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EDITORIAL: The importance of remembering 9/11 and the local events that do so

Two days after the terrorist attacks on Sept. 11, 2001, a Record-Journal editorial noted time was now divided between the world before the events of that day and the world since. “The atrocity fills our minds, leaving little room for anything else,” it stated. The immediacy of the events of that day has diminished, but our memory should not.

The questions we asked at the time remain relevant, as important as ever. Before the attacks, we were the “fortress of democracy, the bulwark of freedom,” stated the editorial, which ran again in this space in its entirety a year ago.

“Since the attack, we can only question: will we continue to be the fortress, the bulwark?” The editorial of Sept. 13, 2001 also wondered if the attacks were the “penalty and price” of freedom, of democracy. “Can we construct a new immunity and remain still the fortress and bulwark?” it asked. “Will the cost of pushing away the horror cost us that freedom and democracy to which we have pledged our allegiance?”

How we try to answer such questions is as relevant today as it was just after the attacks. It’s always worth remembering that democracy and freedom are not to be taken for granted.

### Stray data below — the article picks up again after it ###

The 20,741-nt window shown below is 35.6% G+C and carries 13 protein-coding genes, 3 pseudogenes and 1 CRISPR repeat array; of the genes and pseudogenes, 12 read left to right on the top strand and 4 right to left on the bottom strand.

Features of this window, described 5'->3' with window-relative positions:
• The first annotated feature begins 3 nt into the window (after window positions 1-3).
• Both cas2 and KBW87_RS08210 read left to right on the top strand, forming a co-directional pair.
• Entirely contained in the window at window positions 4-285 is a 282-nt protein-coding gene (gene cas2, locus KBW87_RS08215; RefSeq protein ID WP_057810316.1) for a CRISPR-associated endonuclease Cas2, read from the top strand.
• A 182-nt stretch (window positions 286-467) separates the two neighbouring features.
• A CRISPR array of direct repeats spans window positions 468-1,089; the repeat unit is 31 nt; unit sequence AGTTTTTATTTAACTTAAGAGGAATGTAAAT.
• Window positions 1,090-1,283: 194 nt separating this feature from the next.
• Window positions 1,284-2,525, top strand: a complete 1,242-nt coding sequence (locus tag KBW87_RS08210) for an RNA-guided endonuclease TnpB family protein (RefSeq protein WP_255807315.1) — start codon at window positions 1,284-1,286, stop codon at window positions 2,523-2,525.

For those reasons and others, including the desire to honor those who perished, it remains important to remember that day, now 22 years in the past. Local events provide an opportunity to do so.

In Meriden on Monday morning outside City Hall, a memorial will include an American flag that flew over the ruins of the World Trade Center. Speakers are to include city Mayor Kevin Scarpati, City Manager Tim Coon and City Councilor Bob Williams.

In Southington, the 9/11 Memorial in Planstville will be the site of a patriotic service, set for 8:46 a.m.

In Wallingford, a 9/11 Remembrance Ceremony will be held in front of Town Hall at 6:30 p.m. The program includes speakers from Lyman Hall and Sheehan high schools. Other memorials will take place across the nation.

It’s important to remember, and to hold memorial services. The events of that day are not to be forgotten, nor are the questions they raised about our future.






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